Honestly, though, I'm most disappointed by the simple fact that the book won't be out. At this point, I've been working on bits of it for a decade, and at this point I'm really, really ready for it it to be a physical thing, rather than a plan. Writers sometimes compare the time between acceptance and publication to pregnancy, and at this point I kind of see the validity of the idea; I want this thing OUT of me, dammit.
In any case, the due date is now likely to be in April or May, and once I've got a firm date from Paul Dry Books I'll certainly post the information here. Have a happy new year and any other holidays you may wish to celebrate! 2:17 PM
And don't forget, if you're looking for a present for your loved ones this Thanksgiving... or Hanukkah... or Christmas... okay, really, it won't be out till February 11th, so it'll have to be Valentine's Day... then consider a copy of ALONG THOSE LINES: THE BOUNDARIES THAT CREATE OUR WORLD
Less tryptophan than turkey!
Fewer fire hazards than a menorah!
Way less commercialized than Christmas presents!
Earlier today I looked out the back window and saw that my Yankee Flipper feeder had become the center of a yard bird frenzy. My usual visitors--Tufted Titmouses, particularly, but also Carolina Chickadees, American Goldfinches, House Finches, and the occasional White-breasted Nuthatch--were flapping around the dogwood with great energy. Joining them were a few woodpeckers--a Downy and a boldly-capped male Red-bellied--and even a couple larger songbirds. I caught white flashes, so before I even had the binoculars up, I was fairly sure they were Northern Mockingbirds. What the heck were THEY doing hanging around a feeder full of sunflower seeds? Mockers are much more likely to go after insects and other small prey; they're just not feeder birds. This didn't make any kind of--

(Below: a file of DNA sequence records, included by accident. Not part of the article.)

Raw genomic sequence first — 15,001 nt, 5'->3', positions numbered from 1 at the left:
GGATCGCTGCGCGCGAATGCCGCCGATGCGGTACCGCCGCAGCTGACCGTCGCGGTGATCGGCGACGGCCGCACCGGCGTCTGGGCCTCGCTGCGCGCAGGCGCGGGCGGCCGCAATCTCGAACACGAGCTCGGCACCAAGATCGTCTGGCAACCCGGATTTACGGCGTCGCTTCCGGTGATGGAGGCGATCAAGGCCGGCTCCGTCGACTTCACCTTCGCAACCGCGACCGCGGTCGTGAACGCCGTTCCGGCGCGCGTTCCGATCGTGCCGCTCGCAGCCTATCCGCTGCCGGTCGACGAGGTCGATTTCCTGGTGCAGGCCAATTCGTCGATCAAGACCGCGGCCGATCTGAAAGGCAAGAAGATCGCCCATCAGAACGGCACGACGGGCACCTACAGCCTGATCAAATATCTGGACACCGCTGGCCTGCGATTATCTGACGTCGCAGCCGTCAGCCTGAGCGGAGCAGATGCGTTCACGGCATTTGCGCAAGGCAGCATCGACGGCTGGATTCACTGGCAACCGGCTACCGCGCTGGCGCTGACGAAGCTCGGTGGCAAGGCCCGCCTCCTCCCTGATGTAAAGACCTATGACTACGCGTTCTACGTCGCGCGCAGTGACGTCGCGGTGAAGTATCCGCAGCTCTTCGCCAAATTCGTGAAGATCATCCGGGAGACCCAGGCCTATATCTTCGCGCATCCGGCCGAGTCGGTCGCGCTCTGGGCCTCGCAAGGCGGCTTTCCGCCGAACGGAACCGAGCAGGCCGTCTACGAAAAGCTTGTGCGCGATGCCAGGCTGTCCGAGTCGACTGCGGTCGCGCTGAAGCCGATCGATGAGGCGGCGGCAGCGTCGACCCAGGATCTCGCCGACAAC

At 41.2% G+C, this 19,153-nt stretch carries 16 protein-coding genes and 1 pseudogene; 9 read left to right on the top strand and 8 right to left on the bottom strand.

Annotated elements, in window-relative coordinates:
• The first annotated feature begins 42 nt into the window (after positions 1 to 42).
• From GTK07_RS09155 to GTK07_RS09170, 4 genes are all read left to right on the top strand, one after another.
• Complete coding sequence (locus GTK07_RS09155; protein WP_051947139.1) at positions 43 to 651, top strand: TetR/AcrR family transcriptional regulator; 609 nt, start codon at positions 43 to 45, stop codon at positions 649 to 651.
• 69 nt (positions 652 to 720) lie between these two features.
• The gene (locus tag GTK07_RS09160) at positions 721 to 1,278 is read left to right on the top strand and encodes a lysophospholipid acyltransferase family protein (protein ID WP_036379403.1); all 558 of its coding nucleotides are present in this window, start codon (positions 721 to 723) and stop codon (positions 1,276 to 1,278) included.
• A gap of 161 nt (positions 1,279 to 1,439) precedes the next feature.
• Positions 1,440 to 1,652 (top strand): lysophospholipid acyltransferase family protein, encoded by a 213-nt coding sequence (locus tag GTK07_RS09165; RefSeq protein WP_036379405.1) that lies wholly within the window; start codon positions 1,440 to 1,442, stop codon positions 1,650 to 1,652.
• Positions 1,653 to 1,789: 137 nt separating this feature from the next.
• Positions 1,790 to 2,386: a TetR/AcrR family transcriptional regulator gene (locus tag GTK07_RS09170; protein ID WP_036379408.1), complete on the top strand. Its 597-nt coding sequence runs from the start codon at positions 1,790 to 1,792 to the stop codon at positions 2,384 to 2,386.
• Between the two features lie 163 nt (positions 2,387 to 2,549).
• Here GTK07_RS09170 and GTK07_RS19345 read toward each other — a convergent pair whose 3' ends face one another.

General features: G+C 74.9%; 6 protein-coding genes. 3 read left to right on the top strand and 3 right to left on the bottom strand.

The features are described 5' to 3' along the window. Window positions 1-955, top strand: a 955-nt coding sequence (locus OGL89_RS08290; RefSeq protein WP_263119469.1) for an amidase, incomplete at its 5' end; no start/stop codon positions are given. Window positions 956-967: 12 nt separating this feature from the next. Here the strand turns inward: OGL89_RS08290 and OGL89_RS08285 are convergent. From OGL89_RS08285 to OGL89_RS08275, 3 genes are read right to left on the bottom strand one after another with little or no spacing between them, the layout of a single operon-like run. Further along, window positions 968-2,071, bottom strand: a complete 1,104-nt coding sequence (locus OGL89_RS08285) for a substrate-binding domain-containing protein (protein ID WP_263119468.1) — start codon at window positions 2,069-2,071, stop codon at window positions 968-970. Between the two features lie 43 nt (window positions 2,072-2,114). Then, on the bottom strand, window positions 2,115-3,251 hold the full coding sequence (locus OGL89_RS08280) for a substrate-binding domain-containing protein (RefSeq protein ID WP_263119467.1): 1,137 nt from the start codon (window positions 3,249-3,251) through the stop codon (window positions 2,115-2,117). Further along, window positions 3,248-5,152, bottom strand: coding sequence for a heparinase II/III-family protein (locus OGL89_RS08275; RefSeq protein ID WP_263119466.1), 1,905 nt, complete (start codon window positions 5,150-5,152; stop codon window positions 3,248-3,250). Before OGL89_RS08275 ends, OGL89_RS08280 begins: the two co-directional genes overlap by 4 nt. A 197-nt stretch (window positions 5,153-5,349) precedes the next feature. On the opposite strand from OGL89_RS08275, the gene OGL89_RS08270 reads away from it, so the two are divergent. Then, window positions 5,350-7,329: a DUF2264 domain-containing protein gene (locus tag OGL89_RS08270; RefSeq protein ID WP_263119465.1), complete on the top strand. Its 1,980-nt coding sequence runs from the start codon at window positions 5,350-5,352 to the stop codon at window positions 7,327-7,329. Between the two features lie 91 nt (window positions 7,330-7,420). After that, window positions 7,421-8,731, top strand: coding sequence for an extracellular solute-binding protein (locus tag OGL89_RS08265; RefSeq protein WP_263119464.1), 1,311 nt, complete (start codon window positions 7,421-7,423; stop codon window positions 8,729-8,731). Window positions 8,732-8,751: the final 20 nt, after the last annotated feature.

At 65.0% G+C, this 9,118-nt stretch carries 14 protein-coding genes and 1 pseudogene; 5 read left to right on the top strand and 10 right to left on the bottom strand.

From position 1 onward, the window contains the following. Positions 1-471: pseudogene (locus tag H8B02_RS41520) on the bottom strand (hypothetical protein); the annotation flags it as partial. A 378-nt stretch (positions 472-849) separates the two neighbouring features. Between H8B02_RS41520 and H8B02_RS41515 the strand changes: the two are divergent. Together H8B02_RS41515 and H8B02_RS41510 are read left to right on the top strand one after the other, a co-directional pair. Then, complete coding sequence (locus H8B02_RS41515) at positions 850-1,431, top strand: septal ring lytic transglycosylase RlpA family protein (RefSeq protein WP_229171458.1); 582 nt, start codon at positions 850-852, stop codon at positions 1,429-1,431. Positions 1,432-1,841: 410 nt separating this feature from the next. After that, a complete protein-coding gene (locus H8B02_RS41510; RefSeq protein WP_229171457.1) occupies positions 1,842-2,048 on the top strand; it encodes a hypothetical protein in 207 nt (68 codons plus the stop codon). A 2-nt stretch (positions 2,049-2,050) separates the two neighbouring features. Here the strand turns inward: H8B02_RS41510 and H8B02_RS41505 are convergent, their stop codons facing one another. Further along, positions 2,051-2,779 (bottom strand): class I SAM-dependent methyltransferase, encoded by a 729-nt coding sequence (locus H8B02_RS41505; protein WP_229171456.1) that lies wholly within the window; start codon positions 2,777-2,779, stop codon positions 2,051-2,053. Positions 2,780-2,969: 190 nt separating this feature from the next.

That was the moment the gigantic brown bird flew up from the grass where I couldn't see it. It settled on a dogwood branch for a few minutes, with mockers and titmice and woodpeckers all chanting and circling and occasionally flying in from behind to scratch or peck hastily it.
It was an immature Red-Shouldered Hawk. And it was almost certainly eating one of my feeder birds.
Is it wrong of me to want it to come back?
Last night we did this:
Today we do this:
http://client.stretchinternet.com/client/wfs.portal#Click here at 2:00 this afternoon
to hear yours truly and partner Greg Jacobs bringing you all the action from the South's oldest continuous football rivalry, WFS vs. Episcopal.
Sometimes the Internet is good to me.
I have been waiting, for some time, to find an interactive map of the US that I could color-code. Why? Because I'd like a visual guide to my continuing quest to see a life bird in all fifty states.
Today, thanks to one of the kindly members of Ta-Nehisi Coates' Golden Horde, I found such a map here
And if you want a look for yourself, behold:
The 35 pink states are states where I have logged at least one life bird as of this writing; the seven blue states show where my birding attempts have so far gone for naught; and the eight green states are those I have not yet visited.
It's comforting to know that I'm sitting at 70%. And that I can now see it for myself in a snappy graphic display. Thanks, Julie! And thanks, blogger/photographer Jeremy Nixon! 1:49 PM